Rifleman Report: The Fundamental Nature Of Firearms

by
posted on November 9, 2021
to keep & bear freedom

Some years ago, a colleague on the NRA Publications technical staff engaged me in a conversation about the fundamental nature of firearms, specifically challenging me to define “gun” in the simplest terms. And while my hastily offered answer was not particularly well-crafted, he didn’t dismiss it entirely. He did, however, make his opinion known by suggesting: “A gun is an engine that converts chemical energy into kinetic energy.” As I pondered that, I came to realize that it was a succinct and technically astute description; but, as time passed, I considered the matter in even simpler, more general, terms. Today, I think I would offer the following: “A gun is a tool.” And I would stipulate that it is only in the mind and through the hands of the user that such a tool can be commanded to accomplish any particular task.

Of course, such logical discourse stands in opposition to the steady stream of lies and disinformation from the left that attempts to marginalize and vilify gun owners and their interest in the legitimate purchase and use of arms in America—whether for sport, survival or self-defense. When it comes to that first category—sport—few countries in history have managed to best America at the highest levels of international competition. And, in the November 2021 issue, we take a look at how dedicated Olympians from the United States have exemplified the principles of discipline and determination, in both body and mind, to compete with guns throughout the years. Our coverage spans from a glance back at the 1908 London games to an overview of the 2020 games in Tokyo.

For many of these competitors— in fact, for most NRA members—the introduction to firearms came at an early age, and often from a family member. For example, the author of this month’s Favorite Firearms column, citing his prized Remington 788 rifle as “one of the most reliable tools in my chest,” recalls his father’s admonition: “There were no excuses for irresponsible gun ownership.” It is but one of countless personal stories that illustrate how firearms have traditionally been the objects of a positive, bonding experience for young people, helping to instill in them the weighty nature of personal responsibility.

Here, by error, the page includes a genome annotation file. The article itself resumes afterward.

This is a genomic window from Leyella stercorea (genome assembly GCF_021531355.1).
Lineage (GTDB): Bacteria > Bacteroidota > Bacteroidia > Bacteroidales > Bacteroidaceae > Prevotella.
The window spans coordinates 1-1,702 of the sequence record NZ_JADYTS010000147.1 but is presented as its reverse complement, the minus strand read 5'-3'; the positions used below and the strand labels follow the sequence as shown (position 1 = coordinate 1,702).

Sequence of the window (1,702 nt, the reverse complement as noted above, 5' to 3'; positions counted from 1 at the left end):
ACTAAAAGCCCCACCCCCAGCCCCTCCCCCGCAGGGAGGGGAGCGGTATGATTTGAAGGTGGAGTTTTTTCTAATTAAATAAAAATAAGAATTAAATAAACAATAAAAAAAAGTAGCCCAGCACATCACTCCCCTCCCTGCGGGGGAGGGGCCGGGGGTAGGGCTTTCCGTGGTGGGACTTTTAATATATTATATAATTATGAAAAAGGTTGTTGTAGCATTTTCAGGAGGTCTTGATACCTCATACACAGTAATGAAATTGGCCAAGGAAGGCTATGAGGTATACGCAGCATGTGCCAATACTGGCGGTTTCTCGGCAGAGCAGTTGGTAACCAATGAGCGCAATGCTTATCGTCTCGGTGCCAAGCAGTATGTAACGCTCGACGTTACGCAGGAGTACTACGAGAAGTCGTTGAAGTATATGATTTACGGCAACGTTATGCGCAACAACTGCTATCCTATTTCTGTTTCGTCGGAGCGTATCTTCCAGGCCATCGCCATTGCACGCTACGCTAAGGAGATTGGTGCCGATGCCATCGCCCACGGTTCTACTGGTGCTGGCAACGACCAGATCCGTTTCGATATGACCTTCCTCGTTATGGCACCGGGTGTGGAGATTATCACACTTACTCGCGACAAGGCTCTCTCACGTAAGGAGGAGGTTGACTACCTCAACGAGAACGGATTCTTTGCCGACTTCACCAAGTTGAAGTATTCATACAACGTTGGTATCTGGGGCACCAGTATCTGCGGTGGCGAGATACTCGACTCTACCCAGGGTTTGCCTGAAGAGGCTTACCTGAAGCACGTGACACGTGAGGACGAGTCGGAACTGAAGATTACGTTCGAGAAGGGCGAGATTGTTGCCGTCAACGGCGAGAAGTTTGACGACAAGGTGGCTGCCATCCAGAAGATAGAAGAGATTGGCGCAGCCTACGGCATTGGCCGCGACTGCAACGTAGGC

This focus on our national heritage and pride in firearms and their skillful and responsible use comes during an important anniversary for your association and is chronicled in the new hardbound book To Keep & Bear Freedom: 150 Years Of The National Rifle Association. It was produced by the staff of the NRA Publications Division and is available at nrastore.com. In it, you will find myriad examples of the responsible and life-saving use of guns in America by competitors, home defenders, law-enforcement officers and soldiers alike. Such use has always been endorsed, supported and encouraged by your NRA and continues to this day all across our land—albeit with ever-increasing and unconstitutional restrictions—just as it has since the founding of our nation.

My hope is that, in our magazines and on our website, you always will find informative and helpful material about all sorts of guns—along with the inspiration to strive for discipline and determination in their use in a manner befitting our uniquely American values.

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